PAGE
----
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PRINCIPE: Let's Yak About Nail

by Gene Principe / Edmonton Oilers

When he was first drafted, the cheesy, pun-delivering side of me was thrilled that the Edmonton Oilers decided to take Nail Yakupov over Ryan Murray. First off, the Oilers already have a number of Ryans. Also Murray is, well, just Murray. The Oilers, and in fact no one else in the league, had a Nail. A name that lends itself to be overused in little analogies and sayings. Final Nail in the coffin, Hemmer and Nail, Tooth and Nail, a Thumbnail of his work, Oilers got Nail, Nail is rusty. I could go on and on. These don't come to me by Yakcident. You see even his last name can be branched out and overused. However, while I loved the name I'm now starting to fall for his game.

Unlike the other number one overall picks like Taylor Hall and Ryan Nugent-Hopkins who were born and raised in Canada, Yakupov moved here to better his career. The first sign of what this kid is made of and that NHL dreams happen as far away as Russia. He was an elite junior scorer, even surpassing Steven-Stamkos-set records with Sarnia. That's quite a sting-ing endorsement (okay I'll try and stop now). It led him to be at the head of his draft class in 2012. The lockout delayed a first-hand look but he was visible in the KHL, Sportsnet's Subway Super Series and at the World Juniors. The reviews on him were mixed. That he could be difficult to deal with and that he might be temperamental. That he was 'Russian'. I'm not sure what that means or when nationality became an issue in an NHL full of players from around the world. Let me tell you from spending the last few months around the kid he isn't what he was made out to possibly be.

The beginning was slow and steady in building a rapport with Nail. Coming off some harsh public criticism, he wasn't exactly sure who to trust. On his first day of skating prior to the start of training camp, a half circle of media -- upwards of 20 buzzards (including me) -- were circling looking to find some dirt and not just under his fingernails. There wasn't any to be found. He was gracious with his time. With a little bit of help from JJ Hebert, the Oilers Director of Communications and Media Relations, he manouevered his way through the language barrier. It was an early win in the game of public perception. I remember going up to him the next day and telling him that he handled it well. His response was "Really?". He wanted to do well and he wanted to be liked. He had achieved both of the above. The next time he came under media scrutiny was his rink-length, slide-down-the-ice-on-both-knees celebration after his last-second game-tying goal vs. LA. How dare a teenager show exuberance, excitement and some personality? I didn't understand the uproar. However, the next day he dealt with it in a firm fashion. Apologizing if he had offended anyone, yet standing his ground for doing something that came naturally at that particular time and place.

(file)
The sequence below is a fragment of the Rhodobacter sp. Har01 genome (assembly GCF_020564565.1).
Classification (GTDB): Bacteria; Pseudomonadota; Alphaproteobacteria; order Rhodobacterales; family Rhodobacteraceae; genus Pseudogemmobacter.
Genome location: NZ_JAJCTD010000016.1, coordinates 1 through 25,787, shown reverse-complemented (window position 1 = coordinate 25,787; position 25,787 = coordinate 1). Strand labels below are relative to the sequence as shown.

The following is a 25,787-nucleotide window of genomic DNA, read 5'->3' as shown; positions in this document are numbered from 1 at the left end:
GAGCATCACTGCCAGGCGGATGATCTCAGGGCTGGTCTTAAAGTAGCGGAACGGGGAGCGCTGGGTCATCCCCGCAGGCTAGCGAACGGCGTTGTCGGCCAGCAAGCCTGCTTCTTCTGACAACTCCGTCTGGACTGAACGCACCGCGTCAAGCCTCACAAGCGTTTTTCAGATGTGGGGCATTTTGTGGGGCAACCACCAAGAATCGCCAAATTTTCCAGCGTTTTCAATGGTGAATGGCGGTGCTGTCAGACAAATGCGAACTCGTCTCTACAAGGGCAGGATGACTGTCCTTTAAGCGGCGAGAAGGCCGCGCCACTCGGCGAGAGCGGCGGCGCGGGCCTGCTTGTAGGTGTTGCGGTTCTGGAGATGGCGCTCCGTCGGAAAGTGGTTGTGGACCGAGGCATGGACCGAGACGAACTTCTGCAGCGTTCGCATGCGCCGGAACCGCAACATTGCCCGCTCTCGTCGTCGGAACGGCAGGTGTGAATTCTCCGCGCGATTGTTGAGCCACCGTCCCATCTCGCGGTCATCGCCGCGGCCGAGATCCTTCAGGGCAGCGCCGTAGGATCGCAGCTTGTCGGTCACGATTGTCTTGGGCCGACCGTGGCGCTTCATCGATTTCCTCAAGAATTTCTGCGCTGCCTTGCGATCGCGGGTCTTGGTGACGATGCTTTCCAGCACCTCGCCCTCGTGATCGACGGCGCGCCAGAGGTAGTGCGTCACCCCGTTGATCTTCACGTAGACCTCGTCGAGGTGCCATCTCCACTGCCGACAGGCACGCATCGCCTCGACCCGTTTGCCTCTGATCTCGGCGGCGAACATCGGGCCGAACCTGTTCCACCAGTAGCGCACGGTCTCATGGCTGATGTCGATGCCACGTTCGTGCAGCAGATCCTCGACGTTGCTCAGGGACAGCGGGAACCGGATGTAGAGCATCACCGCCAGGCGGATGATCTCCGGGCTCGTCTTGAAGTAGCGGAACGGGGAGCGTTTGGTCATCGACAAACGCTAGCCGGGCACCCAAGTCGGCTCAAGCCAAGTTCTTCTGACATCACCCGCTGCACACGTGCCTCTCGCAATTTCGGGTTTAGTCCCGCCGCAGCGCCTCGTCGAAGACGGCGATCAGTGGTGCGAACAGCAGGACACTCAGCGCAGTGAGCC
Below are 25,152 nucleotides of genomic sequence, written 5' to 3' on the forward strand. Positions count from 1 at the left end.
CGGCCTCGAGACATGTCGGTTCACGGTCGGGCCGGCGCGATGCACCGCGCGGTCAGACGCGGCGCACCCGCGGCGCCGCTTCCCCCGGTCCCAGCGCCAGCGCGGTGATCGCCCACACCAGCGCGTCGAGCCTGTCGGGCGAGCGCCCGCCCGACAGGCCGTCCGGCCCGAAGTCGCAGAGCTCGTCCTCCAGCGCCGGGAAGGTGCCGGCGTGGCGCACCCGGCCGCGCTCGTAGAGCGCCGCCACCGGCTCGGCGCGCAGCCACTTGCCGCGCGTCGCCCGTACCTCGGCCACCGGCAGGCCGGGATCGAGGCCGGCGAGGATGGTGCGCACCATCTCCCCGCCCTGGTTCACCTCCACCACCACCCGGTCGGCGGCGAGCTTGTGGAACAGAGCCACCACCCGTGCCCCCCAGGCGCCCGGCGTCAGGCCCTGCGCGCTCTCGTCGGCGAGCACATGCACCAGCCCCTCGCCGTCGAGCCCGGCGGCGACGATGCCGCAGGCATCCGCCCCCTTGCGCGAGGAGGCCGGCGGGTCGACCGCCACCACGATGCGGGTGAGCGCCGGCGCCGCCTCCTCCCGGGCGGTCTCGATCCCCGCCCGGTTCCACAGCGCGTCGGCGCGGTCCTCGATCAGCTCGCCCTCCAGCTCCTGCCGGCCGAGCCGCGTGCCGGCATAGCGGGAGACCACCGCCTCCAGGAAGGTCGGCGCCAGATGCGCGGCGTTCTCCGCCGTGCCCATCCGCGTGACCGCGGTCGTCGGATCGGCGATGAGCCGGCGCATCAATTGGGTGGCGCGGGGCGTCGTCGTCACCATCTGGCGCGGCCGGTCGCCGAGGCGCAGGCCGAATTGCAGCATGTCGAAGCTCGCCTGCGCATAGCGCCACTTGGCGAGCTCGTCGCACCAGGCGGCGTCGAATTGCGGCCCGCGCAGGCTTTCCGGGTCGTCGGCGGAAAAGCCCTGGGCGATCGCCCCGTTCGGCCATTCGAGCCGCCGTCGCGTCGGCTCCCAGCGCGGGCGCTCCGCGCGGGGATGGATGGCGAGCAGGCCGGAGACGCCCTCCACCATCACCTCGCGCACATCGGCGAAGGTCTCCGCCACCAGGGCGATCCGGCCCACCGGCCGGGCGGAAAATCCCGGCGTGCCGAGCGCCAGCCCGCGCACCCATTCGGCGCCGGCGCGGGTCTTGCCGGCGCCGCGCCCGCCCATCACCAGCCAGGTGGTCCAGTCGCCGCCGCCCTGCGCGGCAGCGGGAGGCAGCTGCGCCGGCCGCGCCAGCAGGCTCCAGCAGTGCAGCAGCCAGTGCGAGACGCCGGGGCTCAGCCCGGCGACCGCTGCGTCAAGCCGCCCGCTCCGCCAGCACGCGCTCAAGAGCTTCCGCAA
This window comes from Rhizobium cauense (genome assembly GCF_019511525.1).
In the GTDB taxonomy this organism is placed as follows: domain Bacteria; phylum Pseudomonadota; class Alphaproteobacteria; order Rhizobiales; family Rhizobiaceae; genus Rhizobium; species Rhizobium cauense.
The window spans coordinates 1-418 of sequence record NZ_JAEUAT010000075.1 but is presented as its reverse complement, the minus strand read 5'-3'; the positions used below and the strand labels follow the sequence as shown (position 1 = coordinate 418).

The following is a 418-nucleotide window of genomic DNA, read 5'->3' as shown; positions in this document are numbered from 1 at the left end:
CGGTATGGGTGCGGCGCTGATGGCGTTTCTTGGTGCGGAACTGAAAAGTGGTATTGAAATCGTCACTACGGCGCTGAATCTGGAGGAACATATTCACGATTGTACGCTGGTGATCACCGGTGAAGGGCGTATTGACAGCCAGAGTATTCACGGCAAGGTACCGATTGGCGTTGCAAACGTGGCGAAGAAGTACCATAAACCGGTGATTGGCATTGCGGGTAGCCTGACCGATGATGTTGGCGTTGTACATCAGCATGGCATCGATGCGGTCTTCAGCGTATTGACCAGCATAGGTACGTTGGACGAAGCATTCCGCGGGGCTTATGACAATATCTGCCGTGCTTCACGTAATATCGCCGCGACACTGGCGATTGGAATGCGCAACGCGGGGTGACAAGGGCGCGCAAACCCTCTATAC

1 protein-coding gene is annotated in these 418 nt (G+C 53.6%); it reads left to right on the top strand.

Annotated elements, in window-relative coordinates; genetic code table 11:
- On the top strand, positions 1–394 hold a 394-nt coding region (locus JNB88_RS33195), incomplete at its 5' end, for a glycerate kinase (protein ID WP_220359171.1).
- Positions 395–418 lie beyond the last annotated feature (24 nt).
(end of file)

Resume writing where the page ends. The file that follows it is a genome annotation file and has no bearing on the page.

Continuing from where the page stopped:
Dealing with the off-ice requirements is a fraction of what the first overall pick needs to do. You have to enjoy his work on Twitter @Nail10_1993. He loves his ya's and happy faces and he'll retweet quite easily on request. It's a small window into the kind of personality which he has and engaging describes it. That shouldn't be confused with the fact he isn't working on what God-given talent he has. He's on the ice a lot. Even after practice is done, Yakupov often isn't. When the Oilers have optional skates he options in instead of out. There's a real love for the game. It's what helped him already achieve lofty status and stature at the age of 19.

He may be young but he understands his success story will be written on the ice. A place that served him well as he embarked on his rookie voyage. Yakupov had five goals in his first eight games with Edmonton. The star scorer had emerged at the beginning of his Oilers life expectancy. However, a burst out of the gate was tough to sustain. He had one goal in his next 26 games. It wasn't every morning or night but the questions were arriving at a steady pace regarding his goal scoring. What happened? Was he frustrated? Where did his touch go? He stood in, answered them all and would always say it was more about the team than him. He wasn't worried about 64 but instead what 23 Oilers could achieve. He genuinely looked more concerned about the results around him than those regarding him. Underneath it all this kid showed a quiet confidence.

The evidence to prove that has now been on display since April 1st. It's no April Fools joke what he's done since then. Five goals and four assists in 8 games. He has 25 points and is near the top of the rookie scoring race. Outstanding numbers late in a season that included a playoff push. Even if the push slowed down, Yakupov didn't. Also what he has shown everyone, including the opposition, is that to quote Tom Petty and the Heartbreakers 'I won't back down'. At this time where the pushing, shoving and after-whistle confrontations are on the rise Yakupov hasn't wilted. He's been in some scraps with Calgary's Curtis Glencross and Phoenix's Keith Yandle. He isn't big(5'11"-184) but that doesn't mean he can't play big or at least bigger than his height and weight would suggest.

It has been a difficult time for the Edmonton Oilers. While it's easy to prey on negativity I'm positively certain Nail Yakupov has proven himself. The Edmonton Oilers and their fans know you can't build anything good, strong and that lasts without a Nail.
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